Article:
COVID-19: Health Canada approves Pfizer vaccine for kids

Health Canada has approved Pfizer’s COVID-19 vaccine for kids aged five to 11.

The pharmaceutical giant submitted the two-dose mRNA vaccine to Canadian regulators for approval on October 18.

The 10-microgram doses will be given 21 days apart based on evidence from clinical trials, Health Canada said. The amount of vaccine given to kids will be a third of the level adults receive.

Pfizer’s clinical trial data showed a 90.7 per cent efficacy rate in the five-to-11 age group, officials said.

During a press conference on Friday morning, Health Canada chief medical advisor Supriya Sharma said side effects were similar to those in adolescents and adults but were less common, except for redness and swelling at the injection site. Other side effects observed in Pfizer’s trials included fatigue and headache.

Of the 3,100 clinical trial participants, four had serious reactions that were ultimately determined to be unrelated to vaccination, Sharma said. There were no reports of myocarditis, pericarditis or severe allergic reactions.

“The benefits of the vaccine outweigh the potential risks in this younger age group,” Sharma said.

Ottawa’s approval of the vaccine comes at a time when COVID-19 incidence rates in Canada are highest among children five to 11.

Toronto’s COVID-19 vaccine rollout for kids

Following today’s, Toronto Public Health said local officials will be ready to start administering shots to children as soon as shipments arrive. The city expects the first doses to arrive in Ontario within a week, and vaccine distribution across Toronto to take two to three days.

Next week, Toronto will open around 20,000 appointments for five to 11 year olds between November 25 and December 5 at city-run immunization clinics. All children in that age group will be eligible to book regardless of where they live.

The appointments will be for clinics at the Metro Toronto Convention Centre, Woodbine Mall, Scarborough Town Centre, Cloverdale Mall and Mitchell Field Arena. Appointments can be booked via the provincial booking system.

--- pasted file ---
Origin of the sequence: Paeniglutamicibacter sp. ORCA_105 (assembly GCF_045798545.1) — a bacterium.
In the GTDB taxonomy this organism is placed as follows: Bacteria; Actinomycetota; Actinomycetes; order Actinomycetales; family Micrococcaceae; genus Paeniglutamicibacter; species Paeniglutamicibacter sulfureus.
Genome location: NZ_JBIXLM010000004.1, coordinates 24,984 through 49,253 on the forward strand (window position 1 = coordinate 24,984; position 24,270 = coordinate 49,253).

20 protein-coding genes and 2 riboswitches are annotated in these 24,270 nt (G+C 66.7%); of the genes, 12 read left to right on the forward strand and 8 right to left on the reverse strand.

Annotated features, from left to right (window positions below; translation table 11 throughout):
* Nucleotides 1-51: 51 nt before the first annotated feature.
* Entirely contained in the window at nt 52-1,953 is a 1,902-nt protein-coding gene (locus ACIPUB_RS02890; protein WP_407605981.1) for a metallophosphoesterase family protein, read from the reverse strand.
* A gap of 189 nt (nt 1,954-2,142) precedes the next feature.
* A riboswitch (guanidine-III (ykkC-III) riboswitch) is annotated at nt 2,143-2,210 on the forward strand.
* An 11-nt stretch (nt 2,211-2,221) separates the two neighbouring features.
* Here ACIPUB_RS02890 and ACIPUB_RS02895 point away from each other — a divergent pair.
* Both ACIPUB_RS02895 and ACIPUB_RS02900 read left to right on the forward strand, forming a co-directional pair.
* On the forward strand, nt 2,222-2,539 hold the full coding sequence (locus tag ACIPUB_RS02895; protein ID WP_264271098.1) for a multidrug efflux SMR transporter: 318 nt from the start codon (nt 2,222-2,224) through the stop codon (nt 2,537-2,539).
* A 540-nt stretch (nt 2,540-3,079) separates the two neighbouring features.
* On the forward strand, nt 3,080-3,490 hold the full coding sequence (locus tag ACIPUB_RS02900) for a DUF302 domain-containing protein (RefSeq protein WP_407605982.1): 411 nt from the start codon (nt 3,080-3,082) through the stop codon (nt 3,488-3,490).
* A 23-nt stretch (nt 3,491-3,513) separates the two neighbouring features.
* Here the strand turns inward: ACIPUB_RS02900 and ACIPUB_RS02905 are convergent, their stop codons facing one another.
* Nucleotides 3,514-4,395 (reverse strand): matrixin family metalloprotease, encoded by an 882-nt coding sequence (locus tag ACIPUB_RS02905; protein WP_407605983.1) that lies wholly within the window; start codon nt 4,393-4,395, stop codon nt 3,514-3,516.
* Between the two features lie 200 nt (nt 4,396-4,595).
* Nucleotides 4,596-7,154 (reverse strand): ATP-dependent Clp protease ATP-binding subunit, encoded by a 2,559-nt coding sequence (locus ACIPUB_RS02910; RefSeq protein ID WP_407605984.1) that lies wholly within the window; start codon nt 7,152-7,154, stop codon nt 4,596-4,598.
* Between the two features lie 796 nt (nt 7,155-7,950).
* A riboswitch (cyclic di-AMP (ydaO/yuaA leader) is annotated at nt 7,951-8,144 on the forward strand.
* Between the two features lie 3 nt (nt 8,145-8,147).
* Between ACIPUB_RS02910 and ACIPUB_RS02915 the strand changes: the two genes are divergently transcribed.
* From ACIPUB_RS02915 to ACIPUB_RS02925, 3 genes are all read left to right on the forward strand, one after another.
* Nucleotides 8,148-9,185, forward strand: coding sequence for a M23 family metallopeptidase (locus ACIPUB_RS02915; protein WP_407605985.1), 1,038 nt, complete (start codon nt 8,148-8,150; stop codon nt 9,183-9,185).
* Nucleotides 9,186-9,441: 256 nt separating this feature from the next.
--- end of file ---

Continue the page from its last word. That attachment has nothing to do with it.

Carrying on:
Clinic hours are being extended to accommodate as many bookings as possible. Hospitals, pharmacies and city health-care partners will also be running clinics as soon as is possible. Schools will send out info directly to families about school-run clinics.

For more info, visit the city’s website on children and vaccines.

The first round of shipments from the federal government to the provinces will include three million doses – or enough to give every eligible child in Canada their first shot.

Canada’s Chief Public Health Officer Theresa Tam said the country’s national daily case count is slowly declining, though high infection rates persist in some regions. An average of 2,400 new cases were reported across the country over the past seven days, she added.

“Unless we can keep infection rates down, severe illness trends could begin to rise again,” Tam said.

In the past week, an average of 1,680 people were in hospital with COVID-19 across Canada, including 487 in intensive care. An average of 25 deaths were reported daily.

Ontario reported 793 new cases on Friday, the highest single-day increase since mid-September. The seven-day average for new cases is 625 compared with 537 this time last week. Toronto reported 115 new cases today, up from 63 last Friday.

To date, 82 per cent of eligible people in Ontario have received one dose of COVID-19 vaccine and just over 79 per cent are fully immunized.

Update (November 19, 2021 at 2:55 pm): This story was updated with more info about Toronto’s vaccine appointments for children.


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